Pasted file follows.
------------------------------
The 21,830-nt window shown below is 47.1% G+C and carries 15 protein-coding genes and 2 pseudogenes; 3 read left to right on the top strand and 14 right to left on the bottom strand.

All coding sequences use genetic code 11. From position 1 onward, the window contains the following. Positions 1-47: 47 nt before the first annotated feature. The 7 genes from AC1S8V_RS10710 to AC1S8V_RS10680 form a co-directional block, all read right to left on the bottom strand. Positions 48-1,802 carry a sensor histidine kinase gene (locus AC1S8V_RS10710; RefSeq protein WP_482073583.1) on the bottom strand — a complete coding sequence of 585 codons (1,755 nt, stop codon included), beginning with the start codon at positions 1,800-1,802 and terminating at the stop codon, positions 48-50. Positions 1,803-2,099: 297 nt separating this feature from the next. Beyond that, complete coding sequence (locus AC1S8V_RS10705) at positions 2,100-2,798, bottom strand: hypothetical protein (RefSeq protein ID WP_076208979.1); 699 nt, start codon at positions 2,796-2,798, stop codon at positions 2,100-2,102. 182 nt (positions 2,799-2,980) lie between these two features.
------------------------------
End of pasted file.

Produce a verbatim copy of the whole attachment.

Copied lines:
The 21,830-nt window shown below is 47.1% G+C and carries 15 protein-coding genes and 2 pseudogenes; 3 read left to right on the top strand and 14 right to left on the bottom strand.

All coding sequences use genetic code 11. From position 1 onward, the window contains the following. Positions 1-47: 47 nt before the first annotated feature. The 7 genes from AC1S8V_RS10710 to AC1S8V_RS10680 form a co-directional block, all read right to left on the bottom strand. Positions 48-1,802 carry a sensor histidine kinase gene (locus AC1S8V_RS10710; RefSeq protein WP_482073583.1) on the bottom strand — a complete coding sequence of 585 codons (1,755 nt, stop codon included), beginning with the start codon at positions 1,800-1,802 and terminating at the stop codon, positions 48-50. Positions 1,803-2,099: 297 nt separating this feature from the next. Beyond that, complete coding sequence (locus AC1S8V_RS10705) at positions 2,100-2,798, bottom strand: hypothetical protein (RefSeq protein ID WP_076208979.1); 699 nt, start codon at positions 2,796-2,798, stop codon at positions 2,100-2,102. 182 nt (positions 2,799-2,980) lie between these two features.